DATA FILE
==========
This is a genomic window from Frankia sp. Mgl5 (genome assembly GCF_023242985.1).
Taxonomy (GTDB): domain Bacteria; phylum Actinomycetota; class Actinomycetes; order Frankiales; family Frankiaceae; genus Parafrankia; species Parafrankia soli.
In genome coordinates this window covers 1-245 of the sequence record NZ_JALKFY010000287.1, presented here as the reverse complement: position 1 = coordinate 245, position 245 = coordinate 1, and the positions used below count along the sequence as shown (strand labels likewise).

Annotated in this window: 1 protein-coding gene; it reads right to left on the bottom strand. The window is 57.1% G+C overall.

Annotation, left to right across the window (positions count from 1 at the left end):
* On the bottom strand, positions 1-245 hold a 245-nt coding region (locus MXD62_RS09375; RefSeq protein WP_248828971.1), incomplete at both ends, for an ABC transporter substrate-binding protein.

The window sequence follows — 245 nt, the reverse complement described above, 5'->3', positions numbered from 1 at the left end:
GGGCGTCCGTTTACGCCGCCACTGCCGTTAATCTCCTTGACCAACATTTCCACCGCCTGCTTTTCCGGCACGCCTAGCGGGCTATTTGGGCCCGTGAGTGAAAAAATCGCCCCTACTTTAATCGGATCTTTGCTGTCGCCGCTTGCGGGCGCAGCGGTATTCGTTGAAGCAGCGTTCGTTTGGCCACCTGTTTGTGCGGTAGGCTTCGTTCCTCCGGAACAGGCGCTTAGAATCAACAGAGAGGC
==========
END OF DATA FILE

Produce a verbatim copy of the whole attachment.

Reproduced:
This is a genomic window from Frankia sp. Mgl5 (genome assembly GCF_023242985.1).
Taxonomy (GTDB): domain Bacteria; phylum Actinomycetota; class Actinomycetes; order Frankiales; family Frankiaceae; genus Parafrankia; species Parafrankia soli.
In genome coordinates this window covers 1-245 of the sequence record NZ_JALKFY010000287.1, presented here as the reverse complement: position 1 = coordinate 245, position 245 = coordinate 1, and the positions used below count along the sequence as shown (strand labels likewise).

Annotated in this window: 1 protein-coding gene; it reads right to left on the bottom strand. The window is 57.1% G+C overall.

Annotation, left to right across the window (positions count from 1 at the left end):
* On the bottom strand, positions 1-245 hold a 245-nt coding region (locus MXD62_RS09375; RefSeq protein WP_248828971.1), incomplete at both ends, for an ABC transporter substrate-binding protein.

The window sequence follows — 245 nt, the reverse complement described above, 5'->3', positions numbered from 1 at the left end:
GGGCGTCCGTTTACGCCGCCACTGCCGTTAATCTCCTTGACCAACATTTCCACCGCCTGCTTTTCCGGCACGCCTAGCGGGCTATTTGGGCCCGTGAGTGAAAAAATCGCCCCTACTTTAATCGGATCTTTGCTGTCGCCGCTTGCGGGCGCAGCGGTATTCGTTGAAGCAGCGTTCGTTTGGCCACCTGTTTGTGCGGTAGGCTTCGTTCCTCCGGAACAGGCGCTTAGAATCAACAGAGAGGC